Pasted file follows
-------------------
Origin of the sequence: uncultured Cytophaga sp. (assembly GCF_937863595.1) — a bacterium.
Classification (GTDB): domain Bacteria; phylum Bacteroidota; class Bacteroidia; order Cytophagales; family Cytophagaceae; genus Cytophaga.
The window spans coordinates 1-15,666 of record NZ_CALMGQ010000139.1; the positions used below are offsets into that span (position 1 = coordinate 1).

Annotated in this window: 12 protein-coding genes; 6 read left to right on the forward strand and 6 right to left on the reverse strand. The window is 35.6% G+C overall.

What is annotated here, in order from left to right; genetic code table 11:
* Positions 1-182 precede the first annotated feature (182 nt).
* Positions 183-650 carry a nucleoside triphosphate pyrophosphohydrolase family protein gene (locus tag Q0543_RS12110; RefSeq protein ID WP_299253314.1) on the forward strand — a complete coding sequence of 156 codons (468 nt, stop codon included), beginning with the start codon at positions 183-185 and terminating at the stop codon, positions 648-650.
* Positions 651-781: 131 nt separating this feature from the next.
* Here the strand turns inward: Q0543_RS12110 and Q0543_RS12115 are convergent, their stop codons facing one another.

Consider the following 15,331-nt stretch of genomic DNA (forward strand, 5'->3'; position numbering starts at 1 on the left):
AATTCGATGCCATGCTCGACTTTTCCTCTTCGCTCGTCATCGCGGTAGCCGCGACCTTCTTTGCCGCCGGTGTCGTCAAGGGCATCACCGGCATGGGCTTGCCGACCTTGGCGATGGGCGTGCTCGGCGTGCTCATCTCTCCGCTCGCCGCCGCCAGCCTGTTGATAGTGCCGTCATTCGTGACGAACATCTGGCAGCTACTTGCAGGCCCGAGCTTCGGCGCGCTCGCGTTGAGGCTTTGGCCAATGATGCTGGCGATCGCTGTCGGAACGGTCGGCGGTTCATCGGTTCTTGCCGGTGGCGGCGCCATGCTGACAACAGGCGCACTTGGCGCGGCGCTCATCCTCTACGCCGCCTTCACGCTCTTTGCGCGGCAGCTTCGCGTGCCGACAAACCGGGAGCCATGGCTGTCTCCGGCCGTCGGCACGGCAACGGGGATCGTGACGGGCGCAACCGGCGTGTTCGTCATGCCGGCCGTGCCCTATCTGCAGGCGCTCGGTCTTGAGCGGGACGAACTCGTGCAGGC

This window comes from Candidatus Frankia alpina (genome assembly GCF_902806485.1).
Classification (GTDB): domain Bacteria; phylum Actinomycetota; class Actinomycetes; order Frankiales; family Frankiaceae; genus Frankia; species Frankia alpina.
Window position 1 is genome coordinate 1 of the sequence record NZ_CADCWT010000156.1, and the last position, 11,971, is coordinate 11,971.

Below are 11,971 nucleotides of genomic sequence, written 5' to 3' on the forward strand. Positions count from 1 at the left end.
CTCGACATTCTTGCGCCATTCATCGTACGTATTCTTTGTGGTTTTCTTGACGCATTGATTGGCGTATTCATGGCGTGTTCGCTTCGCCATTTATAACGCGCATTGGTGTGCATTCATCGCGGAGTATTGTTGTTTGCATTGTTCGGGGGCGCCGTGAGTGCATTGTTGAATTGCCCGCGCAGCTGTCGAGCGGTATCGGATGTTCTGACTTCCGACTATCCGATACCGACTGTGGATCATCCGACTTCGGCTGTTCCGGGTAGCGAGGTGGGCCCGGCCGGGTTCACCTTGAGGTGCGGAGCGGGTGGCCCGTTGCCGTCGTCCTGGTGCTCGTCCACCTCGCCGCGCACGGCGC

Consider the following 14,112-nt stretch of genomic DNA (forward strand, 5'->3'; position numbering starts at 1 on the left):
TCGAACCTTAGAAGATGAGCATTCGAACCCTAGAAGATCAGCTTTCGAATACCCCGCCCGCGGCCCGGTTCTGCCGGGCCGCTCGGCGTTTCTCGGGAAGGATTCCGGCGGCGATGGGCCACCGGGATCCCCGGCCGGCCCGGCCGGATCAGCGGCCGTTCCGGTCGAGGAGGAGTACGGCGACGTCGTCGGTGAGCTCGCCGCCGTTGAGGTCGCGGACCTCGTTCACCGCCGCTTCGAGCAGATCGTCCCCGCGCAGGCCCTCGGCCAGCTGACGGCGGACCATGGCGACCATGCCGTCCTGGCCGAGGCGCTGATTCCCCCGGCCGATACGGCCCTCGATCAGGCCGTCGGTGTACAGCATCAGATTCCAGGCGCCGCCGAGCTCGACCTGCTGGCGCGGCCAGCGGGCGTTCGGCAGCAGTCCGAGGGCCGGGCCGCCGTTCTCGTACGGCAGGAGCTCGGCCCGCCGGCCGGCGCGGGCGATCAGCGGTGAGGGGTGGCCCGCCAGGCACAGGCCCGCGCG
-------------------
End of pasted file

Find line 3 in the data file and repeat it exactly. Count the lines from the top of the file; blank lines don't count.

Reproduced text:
The window spans coordinates 1-15,666 of record NZ_CALMGQ010000139.1; the positions used below are offsets into that span (position 1 = coordinate 1).